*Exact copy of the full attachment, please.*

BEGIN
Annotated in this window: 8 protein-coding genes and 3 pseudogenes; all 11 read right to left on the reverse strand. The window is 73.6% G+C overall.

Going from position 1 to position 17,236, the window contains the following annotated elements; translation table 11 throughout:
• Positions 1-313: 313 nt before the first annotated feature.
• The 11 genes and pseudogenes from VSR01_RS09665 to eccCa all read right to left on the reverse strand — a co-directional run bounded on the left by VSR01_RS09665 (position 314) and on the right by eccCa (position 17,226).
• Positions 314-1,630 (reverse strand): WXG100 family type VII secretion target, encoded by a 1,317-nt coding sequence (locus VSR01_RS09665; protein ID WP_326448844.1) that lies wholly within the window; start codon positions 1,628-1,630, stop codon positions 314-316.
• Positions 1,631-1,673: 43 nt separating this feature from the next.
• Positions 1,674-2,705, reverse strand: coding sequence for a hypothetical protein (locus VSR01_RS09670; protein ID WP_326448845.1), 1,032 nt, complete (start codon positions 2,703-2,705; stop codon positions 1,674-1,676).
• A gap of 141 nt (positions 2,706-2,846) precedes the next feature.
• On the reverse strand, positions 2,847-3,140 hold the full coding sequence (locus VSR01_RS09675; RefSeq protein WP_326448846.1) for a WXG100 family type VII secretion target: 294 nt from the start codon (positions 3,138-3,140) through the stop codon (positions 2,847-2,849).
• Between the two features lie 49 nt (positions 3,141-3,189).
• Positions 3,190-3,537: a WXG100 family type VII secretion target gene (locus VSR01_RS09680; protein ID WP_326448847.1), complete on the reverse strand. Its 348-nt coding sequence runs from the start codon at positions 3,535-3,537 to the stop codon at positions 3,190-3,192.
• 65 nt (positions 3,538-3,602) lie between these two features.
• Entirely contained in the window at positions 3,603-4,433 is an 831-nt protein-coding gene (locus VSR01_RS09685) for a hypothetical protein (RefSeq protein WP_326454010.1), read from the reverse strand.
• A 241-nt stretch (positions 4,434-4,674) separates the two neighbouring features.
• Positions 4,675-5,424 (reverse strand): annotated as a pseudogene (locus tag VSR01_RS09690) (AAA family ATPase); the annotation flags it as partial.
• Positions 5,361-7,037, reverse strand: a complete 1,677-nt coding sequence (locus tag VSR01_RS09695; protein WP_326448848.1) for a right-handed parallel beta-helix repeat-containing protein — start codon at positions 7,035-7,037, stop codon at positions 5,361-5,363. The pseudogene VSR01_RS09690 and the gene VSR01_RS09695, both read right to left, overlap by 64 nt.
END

Annotated in this window: 8 protein-coding genes and 3 pseudogenes; all 11 read right to left on the reverse strand. The window is 73.6% G+C overall.

Going from position 1 to position 17,236, the window contains the following annotated elements; translation table 11 throughout:
• Positions 1-313: 313 nt before the first annotated feature.
• The 11 genes and pseudogenes from VSR01_RS09665 to eccCa all read right to left on the reverse strand — a co-directional run bounded on the left by VSR01_RS09665 (position 314) and on the right by eccCa (position 17,226).
• Positions 314-1,630 (reverse strand): WXG100 family type VII secretion target, encoded by a 1,317-nt coding sequence (locus VSR01_RS09665; protein ID WP_326448844.1) that lies wholly within the window; start codon positions 1,628-1,630, stop codon positions 314-316.
• Positions 1,631-1,673: 43 nt separating this feature from the next.
• Positions 1,674-2,705, reverse strand: coding sequence for a hypothetical protein (locus VSR01_RS09670; protein ID WP_326448845.1), 1,032 nt, complete (start codon positions 2,703-2,705; stop codon positions 1,674-1,676).
• A gap of 141 nt (positions 2,706-2,846) precedes the next feature.
• On the reverse strand, positions 2,847-3,140 hold the full coding sequence (locus VSR01_RS09675; RefSeq protein WP_326448846.1) for a WXG100 family type VII secretion target: 294 nt from the start codon (positions 3,138-3,140) through the stop codon (positions 2,847-2,849).
• Between the two features lie 49 nt (positions 3,141-3,189).
• Positions 3,190-3,537: a WXG100 family type VII secretion target gene (locus VSR01_RS09680; protein ID WP_326448847.1), complete on the reverse strand. Its 348-nt coding sequence runs from the start codon at positions 3,535-3,537 to the stop codon at positions 3,190-3,192.
• 65 nt (positions 3,538-3,602) lie between these two features.
• Entirely contained in the window at positions 3,603-4,433 is an 831-nt protein-coding gene (locus VSR01_RS09685) for a hypothetical protein (RefSeq protein WP_326454010.1), read from the reverse strand.
• A 241-nt stretch (positions 4,434-4,674) separates the two neighbouring features.
• Positions 4,675-5,424 (reverse strand): annotated as a pseudogene (locus tag VSR01_RS09690) (AAA family ATPase); the annotation flags it as partial.
• Positions 5,361-7,037, reverse strand: a complete 1,677-nt coding sequence (locus tag VSR01_RS09695; protein WP_326448848.1) for a right-handed parallel beta-helix repeat-containing protein — start codon at positions 7,035-7,037, stop codon at positions 5,361-5,363. The pseudogene VSR01_RS09690 and the gene VSR01_RS09695, both read right to left, overlap by 64 nt.